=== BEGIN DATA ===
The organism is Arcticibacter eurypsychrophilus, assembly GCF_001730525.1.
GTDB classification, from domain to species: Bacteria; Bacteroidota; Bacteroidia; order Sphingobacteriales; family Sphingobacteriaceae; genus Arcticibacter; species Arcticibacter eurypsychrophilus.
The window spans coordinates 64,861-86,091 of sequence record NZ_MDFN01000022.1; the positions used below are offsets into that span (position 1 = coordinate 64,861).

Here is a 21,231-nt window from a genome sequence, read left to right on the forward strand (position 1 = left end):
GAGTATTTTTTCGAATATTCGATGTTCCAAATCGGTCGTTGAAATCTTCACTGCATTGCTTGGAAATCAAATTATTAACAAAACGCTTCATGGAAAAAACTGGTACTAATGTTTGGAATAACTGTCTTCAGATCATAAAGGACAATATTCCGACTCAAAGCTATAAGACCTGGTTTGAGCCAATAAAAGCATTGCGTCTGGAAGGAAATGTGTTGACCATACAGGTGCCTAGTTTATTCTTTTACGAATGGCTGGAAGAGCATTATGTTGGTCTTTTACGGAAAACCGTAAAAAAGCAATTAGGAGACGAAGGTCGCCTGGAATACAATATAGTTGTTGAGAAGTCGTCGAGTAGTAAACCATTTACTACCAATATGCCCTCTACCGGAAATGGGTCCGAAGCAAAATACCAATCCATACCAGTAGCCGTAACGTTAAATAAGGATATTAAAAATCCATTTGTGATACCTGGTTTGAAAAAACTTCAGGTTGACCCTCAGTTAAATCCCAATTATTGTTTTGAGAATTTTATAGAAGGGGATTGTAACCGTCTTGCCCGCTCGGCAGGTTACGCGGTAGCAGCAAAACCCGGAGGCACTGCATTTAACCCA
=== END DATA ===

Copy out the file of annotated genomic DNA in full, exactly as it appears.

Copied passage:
The organism is Arcticibacter eurypsychrophilus, assembly GCF_001730525.1.
GTDB classification, from domain to species: Bacteria; Bacteroidota; Bacteroidia; order Sphingobacteriales; family Sphingobacteriaceae; genus Arcticibacter; species Arcticibacter eurypsychrophilus.
The window spans coordinates 64,861-86,091 of sequence record NZ_MDFN01000022.1; the positions used below are offsets into that span (position 1 = coordinate 64,861).

Here is a 21,231-nt window from a genome sequence, read left to right on the forward strand (position 1 = left end):
GAGTATTTTTTCGAATATTCGATGTTCCAAATCGGTCGTTGAAATCTTCACTGCATTGCTTGGAAATCAAATTATTAACAAAACGCTTCATGGAAAAAACTGGTACTAATGTTTGGAATAACTGTCTTCAGATCATAAAGGACAATATTCCGACTCAAAGCTATAAGACCTGGTTTGAGCCAATAAAAGCATTGCGTCTGGAAGGAAATGTGTTGACCATACAGGTGCCTAGTTTATTCTTTTACGAATGGCTGGAAGAGCATTATGTTGGTCTTTTACGGAAAACCGTAAAAAAGCAATTAGGAGACGAAGGTCGCCTGGAATACAATATAGTTGTTGAGAAGTCGTCGAGTAGTAAACCATTTACTACCAATATGCCCTCTACCGGAAATGGGTCCGAAGCAAAATACCAATCCATACCAGTAGCCGTAACGTTAAATAAGGATATTAAAAATCCATTTGTGATACCTGGTTTGAAAAAACTTCAGGTTGACCCTCAGTTAAATCCCAATTATTGTTTTGAGAATTTTATAGAAGGGGATTGTAACCGTCTTGCCCGCTCGGCAGGTTACGCGGTAGCAGCAAAACCCGGAGGCACTGCATTTAACCCA